Even as programmatic advertising grows in prominence, issues with the technology remain, from awkward ad placements to lack of transparency around fees going to intermediaries. The Guardian knows this well. Last year, programmatic ads were about 60 percent of its display advertising, according to its CRO Hamish Nicklin. But Hamish is taking on the ad industry to claim the publisher’s share of ad dollars. Recently, the Guardian sued Rubicon Project, alleging it didn’t disclose fees when buying the Guardian’s inventory. Viewability is another bone of contention.
“If an advertiser creates an ad that is incredibly heavy, it’s naturally going to take longer to load,” he said. “If it loads slowly, the chances of it being viewable are less. The tax of that falls on the publisher’s shoulder. Why is that 100 percent our responsibility?”
Nicklin joined Digiday editor-in-chief Brian Morrissey on the Digiday Podcast to discuss his goals for programmatic and creating diversified revenue streams for publishing.
Programmatic is in nascent stages, but the system needs to be cleaned up
“[The idea is] we clean up the ecosystem, and it becomes a lot more transparent such that people have a much better visibility on where the money is going. There’s so much lack of trust in the programmatic ecosystem. I believe in the power of automation. I just think that we should use programmatic differently. There are a lot of things we need to improve. Let’s clean the pipes up. Everybody should agree what happens to that money. Most of it should go to work in media or those who add demonstrable value as per agreements in the value chain as opposed to the nefarious activity that goes on in that value chain. ”
Ad misplacement is more common than people think
“Yes, there is a lot of finger-pointing at YouTube in the U.K., and quite rightly so. But the reality is that sort of ad misplacement happens every day on the internet. It’s much more rife than we think.”
Publishers need to advocate for their premium environments
“What we need to prove as a bunch of publishers that it’s worth paying more money for that environment. There is this drive towards low-cost audiences and scale because there is this belief that that’s all that matters. We publishers need to add to the list of case studies that demonstrate that premium environments add value to advertisers. Premium environments make a difference. It is an inconvenient truth to too many people who are able to enjoy the current paradigm in the digital ecosystem. And that goes for everyone from advertisers to agencies to ad tech companies.”
Breaking the Google-Facebook duopoly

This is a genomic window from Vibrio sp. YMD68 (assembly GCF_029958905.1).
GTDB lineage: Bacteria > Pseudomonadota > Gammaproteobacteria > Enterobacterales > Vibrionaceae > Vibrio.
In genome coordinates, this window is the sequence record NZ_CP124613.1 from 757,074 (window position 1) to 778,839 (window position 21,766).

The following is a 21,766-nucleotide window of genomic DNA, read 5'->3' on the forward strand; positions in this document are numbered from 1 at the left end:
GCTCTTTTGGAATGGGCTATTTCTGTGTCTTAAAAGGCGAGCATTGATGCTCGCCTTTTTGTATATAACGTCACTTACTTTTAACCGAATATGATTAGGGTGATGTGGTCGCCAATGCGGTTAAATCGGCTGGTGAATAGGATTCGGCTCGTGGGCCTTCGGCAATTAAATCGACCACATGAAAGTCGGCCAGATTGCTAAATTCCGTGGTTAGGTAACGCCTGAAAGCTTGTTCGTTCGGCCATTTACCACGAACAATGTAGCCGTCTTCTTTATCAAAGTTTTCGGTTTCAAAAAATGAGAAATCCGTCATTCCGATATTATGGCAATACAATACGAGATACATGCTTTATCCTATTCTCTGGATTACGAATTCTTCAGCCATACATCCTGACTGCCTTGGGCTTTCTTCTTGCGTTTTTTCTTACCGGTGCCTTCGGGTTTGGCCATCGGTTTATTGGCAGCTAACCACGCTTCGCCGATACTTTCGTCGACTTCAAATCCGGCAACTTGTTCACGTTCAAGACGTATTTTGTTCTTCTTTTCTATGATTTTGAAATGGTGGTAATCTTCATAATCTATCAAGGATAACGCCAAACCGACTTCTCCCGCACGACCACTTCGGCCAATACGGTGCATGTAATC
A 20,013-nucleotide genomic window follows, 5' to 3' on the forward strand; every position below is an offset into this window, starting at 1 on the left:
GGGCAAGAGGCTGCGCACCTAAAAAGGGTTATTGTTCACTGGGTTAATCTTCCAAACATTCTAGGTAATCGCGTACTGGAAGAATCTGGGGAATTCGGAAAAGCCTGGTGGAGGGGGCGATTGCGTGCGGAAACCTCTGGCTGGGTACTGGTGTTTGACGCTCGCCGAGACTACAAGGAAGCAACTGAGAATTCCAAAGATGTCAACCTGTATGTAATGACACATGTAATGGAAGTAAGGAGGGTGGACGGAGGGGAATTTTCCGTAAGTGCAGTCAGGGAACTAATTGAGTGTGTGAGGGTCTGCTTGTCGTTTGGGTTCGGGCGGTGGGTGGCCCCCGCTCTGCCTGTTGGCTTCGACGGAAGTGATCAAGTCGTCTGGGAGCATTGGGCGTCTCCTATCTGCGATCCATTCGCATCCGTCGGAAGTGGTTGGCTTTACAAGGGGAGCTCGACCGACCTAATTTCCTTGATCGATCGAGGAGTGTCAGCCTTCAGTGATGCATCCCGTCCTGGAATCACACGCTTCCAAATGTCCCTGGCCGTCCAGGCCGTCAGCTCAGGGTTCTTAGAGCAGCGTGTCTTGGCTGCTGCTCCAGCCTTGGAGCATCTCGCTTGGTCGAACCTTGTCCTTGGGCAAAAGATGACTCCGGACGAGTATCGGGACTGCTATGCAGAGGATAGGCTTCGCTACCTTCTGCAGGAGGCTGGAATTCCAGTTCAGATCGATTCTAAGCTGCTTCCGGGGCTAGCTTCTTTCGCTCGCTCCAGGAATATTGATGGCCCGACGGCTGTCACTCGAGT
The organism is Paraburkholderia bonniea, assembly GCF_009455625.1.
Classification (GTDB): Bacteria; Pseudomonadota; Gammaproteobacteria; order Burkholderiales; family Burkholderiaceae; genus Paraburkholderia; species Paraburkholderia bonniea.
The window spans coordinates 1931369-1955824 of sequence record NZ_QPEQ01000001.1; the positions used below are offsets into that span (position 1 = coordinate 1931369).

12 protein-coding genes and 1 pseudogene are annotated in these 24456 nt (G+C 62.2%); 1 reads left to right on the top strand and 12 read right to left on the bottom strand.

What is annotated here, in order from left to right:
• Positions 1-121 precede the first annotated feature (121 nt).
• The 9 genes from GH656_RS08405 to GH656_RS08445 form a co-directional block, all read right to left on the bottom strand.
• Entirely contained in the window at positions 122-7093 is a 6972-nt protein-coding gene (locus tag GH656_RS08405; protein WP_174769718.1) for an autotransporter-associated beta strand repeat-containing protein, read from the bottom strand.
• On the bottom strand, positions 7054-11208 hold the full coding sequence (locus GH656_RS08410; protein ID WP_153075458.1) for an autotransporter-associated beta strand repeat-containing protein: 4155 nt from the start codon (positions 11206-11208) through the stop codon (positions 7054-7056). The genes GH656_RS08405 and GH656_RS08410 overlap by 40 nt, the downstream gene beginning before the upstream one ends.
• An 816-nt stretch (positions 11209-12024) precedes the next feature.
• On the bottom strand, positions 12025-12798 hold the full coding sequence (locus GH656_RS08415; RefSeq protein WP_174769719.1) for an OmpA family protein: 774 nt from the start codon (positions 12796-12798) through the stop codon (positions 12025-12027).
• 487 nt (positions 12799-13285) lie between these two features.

“We compete in three areas. Google and Facebook do not have the premium, quality-safe and brand environment. They don’t have the ability to tell stories, like for branded content. And the third is making programmatic work for us. Why don’t we push the system towards that model and compete with everyone based truly on our commodity?”
Instant Articles doesn’t add much reader revenue
“It monetizes all right. It just wasn’t as good to get that reader to the Guardian. We looked at the yields we were generating from a reader who came from Facebook to the Guardian’s website and compared that to the revenue which we were getting from a reader who stayed within the Instant Articles environment. And one was better than the other. It wasn’t a huge chunk of our audience to demonstrate that. AMP monetizes well, so we’re still playing with them.”
Video in the Guardian’s future
“Video as a format through which we can tell stories is really important. We produce a lot of video. The challenge for us, like every publisher, is how we can monetize it. Monetizing Facebook video is tricky. And even though the CPMs on the documentaries on our website have been generous, you have to get millions of views to make it a really meaningful revenue stream. And for publishers like us, getting millions of views per video is still something we’re trying to figure out and see whether it’s even possible. How do we monetize it? Is it about pre-roll or sponsorship? Should it be a part of different packages? That’s what we’re playing with.”
Considering membership, subscription, paywall models
“We want as many people as possible to read our content because we think our content is very valuable. So going behind a paywall makes that harder to do. That’s not to say we’ll never go behind a paywall because the economics might mean that one day we will have to. But right now, we are 100 percent focused on a membership for reader contribution and revenue. We broke through the 200,000 mark a couple of months ago. This time last year we were just below 40,000. We have an incredible relationship with our readers, so when we have a direct conversation with them around the financial situation we’re in, they realize how much they value our content; they want to still have access to it, and therefore, they’re ready to pay. That’s why membership works for us. There are benefits to advertising. But the idea is to lessen the impact of the declining advertising revenues.”
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